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“Take dishonest Chinese webshops offline”

“Take dishonest Chinese webshops offline”

Up to 40 % of parcels sent to Belgium by cheap Chinese webshops do not comply with the relevant legislation. The government must tackle this uneven playing field decisively, e-commerce federation Becom argues.

“Matryoshka technique”

Chinese platforms like Temu and Shein often do not respect European rules on consumer protection, product safety and sustainability, Becom director Greet Dekocker says. Such dishonest trading practices must come to an end: “Belgian and European online shops that do scrupulously follow these regulations have to compete against providers that do not comply with EU rules and can therefore offer their products cheaper”, she argues.

Moreover, those webshops are subsidised by the Chinese government, which pays for the empty return flights. Packages are bundled in Chinese distribution centres, a “matryoshka technique” that ensures that few shipments can be checked. Of the shipments that do get checked, up to 40 % are found to be non-compliant – either meaning they are examples of counterfeiting, of breaches of health legislation, of lack of necessary inspections…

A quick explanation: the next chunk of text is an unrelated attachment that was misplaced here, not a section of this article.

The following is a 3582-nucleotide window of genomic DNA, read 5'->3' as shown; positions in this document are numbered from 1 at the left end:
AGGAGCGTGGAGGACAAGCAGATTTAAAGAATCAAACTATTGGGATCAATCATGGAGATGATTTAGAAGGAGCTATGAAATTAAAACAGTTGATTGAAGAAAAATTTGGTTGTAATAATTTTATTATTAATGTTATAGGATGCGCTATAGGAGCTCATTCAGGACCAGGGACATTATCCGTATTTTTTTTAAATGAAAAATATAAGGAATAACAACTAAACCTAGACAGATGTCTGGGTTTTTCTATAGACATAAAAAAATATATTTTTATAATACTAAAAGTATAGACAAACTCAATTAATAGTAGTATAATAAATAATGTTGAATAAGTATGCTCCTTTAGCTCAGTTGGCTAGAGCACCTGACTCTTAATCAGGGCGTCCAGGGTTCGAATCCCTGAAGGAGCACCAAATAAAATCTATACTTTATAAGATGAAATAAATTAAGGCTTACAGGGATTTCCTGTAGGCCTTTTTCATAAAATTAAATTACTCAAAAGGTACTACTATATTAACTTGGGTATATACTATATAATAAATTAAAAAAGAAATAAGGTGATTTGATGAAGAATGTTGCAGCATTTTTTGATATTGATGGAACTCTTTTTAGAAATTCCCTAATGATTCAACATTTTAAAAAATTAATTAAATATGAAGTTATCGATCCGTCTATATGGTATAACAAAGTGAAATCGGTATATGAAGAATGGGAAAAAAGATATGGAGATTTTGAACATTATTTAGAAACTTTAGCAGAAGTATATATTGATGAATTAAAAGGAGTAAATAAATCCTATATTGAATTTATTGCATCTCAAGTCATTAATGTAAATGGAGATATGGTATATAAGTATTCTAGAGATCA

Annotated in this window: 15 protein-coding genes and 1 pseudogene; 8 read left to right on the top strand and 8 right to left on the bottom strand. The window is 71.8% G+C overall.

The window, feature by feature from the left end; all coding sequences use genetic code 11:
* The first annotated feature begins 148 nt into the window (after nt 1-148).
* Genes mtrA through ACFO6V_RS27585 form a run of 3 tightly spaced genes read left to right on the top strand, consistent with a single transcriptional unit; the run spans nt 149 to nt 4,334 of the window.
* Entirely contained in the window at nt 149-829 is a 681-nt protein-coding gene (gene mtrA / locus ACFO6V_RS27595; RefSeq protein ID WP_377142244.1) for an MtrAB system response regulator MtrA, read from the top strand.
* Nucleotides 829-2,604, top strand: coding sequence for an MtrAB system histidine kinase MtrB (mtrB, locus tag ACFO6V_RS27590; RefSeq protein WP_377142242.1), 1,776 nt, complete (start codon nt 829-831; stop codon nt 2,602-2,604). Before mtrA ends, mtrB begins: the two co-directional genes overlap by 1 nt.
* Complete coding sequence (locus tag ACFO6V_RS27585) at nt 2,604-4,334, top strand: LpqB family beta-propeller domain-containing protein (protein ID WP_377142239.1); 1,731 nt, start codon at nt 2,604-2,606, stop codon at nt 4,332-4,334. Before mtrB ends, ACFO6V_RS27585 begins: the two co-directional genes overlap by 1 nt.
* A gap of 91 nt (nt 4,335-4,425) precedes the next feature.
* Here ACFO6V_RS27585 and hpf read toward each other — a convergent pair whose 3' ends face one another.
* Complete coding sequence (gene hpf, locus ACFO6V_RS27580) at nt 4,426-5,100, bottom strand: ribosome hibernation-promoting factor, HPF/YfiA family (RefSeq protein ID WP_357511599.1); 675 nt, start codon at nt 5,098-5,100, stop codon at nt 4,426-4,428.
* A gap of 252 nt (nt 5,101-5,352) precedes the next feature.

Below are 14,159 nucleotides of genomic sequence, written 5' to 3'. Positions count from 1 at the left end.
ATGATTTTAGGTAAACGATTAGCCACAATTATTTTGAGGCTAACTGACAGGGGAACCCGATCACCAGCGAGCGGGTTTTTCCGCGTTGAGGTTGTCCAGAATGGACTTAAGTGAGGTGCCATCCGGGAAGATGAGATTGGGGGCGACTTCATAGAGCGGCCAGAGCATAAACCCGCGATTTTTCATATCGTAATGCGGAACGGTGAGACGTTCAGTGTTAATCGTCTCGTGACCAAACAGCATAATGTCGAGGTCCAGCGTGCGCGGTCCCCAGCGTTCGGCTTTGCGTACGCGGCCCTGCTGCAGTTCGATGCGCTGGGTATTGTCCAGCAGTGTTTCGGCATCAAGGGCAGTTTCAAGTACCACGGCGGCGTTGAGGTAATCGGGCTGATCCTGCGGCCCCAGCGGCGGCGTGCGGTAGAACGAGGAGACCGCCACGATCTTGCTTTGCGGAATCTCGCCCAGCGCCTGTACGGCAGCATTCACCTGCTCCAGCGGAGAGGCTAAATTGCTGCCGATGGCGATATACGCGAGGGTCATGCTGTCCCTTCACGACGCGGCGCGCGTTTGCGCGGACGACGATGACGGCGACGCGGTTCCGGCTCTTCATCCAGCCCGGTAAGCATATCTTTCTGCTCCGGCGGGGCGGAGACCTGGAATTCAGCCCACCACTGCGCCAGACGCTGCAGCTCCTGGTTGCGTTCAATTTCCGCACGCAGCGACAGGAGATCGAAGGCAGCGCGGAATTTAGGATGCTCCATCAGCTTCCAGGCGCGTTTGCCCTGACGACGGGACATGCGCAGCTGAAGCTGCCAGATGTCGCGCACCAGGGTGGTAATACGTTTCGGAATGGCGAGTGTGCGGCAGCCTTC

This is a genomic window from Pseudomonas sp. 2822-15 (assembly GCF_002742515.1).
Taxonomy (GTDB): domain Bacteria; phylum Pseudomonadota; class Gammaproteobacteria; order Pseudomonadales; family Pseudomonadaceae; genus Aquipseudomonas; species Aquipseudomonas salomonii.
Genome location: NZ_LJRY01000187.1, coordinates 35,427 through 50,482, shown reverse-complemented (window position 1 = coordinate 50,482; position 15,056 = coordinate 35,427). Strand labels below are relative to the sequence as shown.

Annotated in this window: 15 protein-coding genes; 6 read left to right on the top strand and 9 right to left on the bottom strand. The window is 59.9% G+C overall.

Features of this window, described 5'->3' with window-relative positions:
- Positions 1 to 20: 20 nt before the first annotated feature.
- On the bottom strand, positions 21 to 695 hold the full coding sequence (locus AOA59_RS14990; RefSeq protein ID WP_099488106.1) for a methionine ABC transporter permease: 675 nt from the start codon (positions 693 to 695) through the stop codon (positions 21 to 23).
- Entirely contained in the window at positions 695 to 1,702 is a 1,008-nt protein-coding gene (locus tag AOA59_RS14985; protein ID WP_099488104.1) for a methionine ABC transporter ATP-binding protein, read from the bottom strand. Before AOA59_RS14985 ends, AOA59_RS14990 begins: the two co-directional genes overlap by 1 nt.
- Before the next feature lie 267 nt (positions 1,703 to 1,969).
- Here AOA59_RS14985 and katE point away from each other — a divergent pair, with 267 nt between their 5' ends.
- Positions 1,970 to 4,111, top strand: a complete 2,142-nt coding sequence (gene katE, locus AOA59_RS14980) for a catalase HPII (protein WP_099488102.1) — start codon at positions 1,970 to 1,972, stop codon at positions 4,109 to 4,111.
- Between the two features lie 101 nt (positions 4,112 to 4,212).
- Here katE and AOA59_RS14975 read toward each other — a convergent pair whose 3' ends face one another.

Impose sanctions

Backed by those figures, the organisation now calls on the Belgian and European authorities to tackle this unfair competition. The presence of Chinese logistics hub Cainiao in Liège (belonging to the Alibaba Group), the Belgian government can play an important role in this.

The e-commerce federation calls for an adaptation of the European rules, more efficient controls, additional information obligations for Chinese manufacturers and platforms and adapted sanctions for webshops that ignore the rules. “If players do not comply with the regulations, they should be punished and – if necessary – be taken offline”, Dekocker concludes.

In May, European consumer organisation BEUC and seventeen national consumer organisations already filed complaints against Chinese marketplace Temu, accusing it of withholding information and using manipulation techniques.

Temu responds

“Temu is a newcomer to Europe, having entered our first markets just over a year ago. During this time, we have listened carefully to feedback from customers, regulatory bodies, and consumer advocacy groups. We have been actively adjusting our services to align with local practices and preferences, and we are fully committed to complying with the laws and regulations of the markets where we operate”, the platform responds.

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